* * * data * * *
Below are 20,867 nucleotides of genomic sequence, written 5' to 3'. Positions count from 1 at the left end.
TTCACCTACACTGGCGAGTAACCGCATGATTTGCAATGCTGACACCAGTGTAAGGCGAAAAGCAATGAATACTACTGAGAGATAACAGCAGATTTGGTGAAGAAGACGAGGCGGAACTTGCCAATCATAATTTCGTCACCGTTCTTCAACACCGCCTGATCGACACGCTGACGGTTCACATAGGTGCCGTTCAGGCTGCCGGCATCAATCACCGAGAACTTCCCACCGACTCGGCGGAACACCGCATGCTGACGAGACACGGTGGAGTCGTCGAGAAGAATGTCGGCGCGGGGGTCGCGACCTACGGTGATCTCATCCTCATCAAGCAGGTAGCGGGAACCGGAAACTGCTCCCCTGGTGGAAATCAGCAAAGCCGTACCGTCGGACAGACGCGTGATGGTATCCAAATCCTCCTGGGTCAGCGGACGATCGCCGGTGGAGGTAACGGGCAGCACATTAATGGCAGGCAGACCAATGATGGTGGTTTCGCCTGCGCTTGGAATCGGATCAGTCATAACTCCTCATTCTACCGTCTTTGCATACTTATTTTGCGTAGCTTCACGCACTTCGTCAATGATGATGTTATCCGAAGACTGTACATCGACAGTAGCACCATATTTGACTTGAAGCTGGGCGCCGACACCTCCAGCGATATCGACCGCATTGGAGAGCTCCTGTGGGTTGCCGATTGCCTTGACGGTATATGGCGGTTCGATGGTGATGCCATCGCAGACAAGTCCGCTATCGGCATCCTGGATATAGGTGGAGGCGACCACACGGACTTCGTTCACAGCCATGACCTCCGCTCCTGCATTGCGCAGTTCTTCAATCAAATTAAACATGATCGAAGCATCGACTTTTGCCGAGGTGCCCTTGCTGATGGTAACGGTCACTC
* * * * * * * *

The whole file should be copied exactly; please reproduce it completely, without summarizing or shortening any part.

Below are 20,867 nucleotides of genomic sequence, written 5' to 3'. Positions count from 1 at the left end.
TTCACCTACACTGGCGAGTAACCGCATGATTTGCAATGCTGACACCAGTGTAAGGCGAAAAGCAATGAATACTACTGAGAGATAACAGCAGATTTGGTGAAGAAGACGAGGCGGAACTTGCCAATCATAATTTCGTCACCGTTCTTCAACACCGCCTGATCGACACGCTGACGGTTCACATAGGTGCCGTTCAGGCTGCCGGCATCAATCACCGAGAACTTCCCACCGACTCGGCGGAACACCGCATGCTGACGAGACACGGTGGAGTCGTCGAGAAGAATGTCGGCGCGGGGGTCGCGACCTACGGTGATCTCATCCTCATCAAGCAGGTAGCGGGAACCGGAAACTGCTCCCCTGGTGGAAATCAGCAAAGCCGTACCGTCGGACAGACGCGTGATGGTATCCAAATCCTCCTGGGTCAGCGGACGATCGCCGGTGGAGGTAACGGGCAGCACATTAATGGCAGGCAGACCAATGATGGTGGTTTCGCCTGCGCTTGGAATCGGATCAGTCATAACTCCTCATTCTACCGTCTTTGCATACTTATTTTGCGTAGCTTCACGCACTTCGTCAATGATGATGTTATCCGAAGACTGTACATCGACAGTAGCACCATATTTGACTTGAAGCTGGGCGCCGACACCTCCAGCGATATCGACCGCATTGGAGAGCTCCTGTGGGTTGCCGATTGCCTTGACGGTATATGGCGGTTCGATGGTGATGCCATCGCAGACAAGTCCGCTATCGGCATCCTGGATATAGGTGGAGGCGACCACACGGACTTCGTTCACAGCCATGACCTCCGCTCCTGCATTGCGCAGTTCTTCAATCAAATTAAACATGATCGAAGCATCGACTTTTGCCGAGGTGCCCTTGCTGATGGTAACGGTCACTC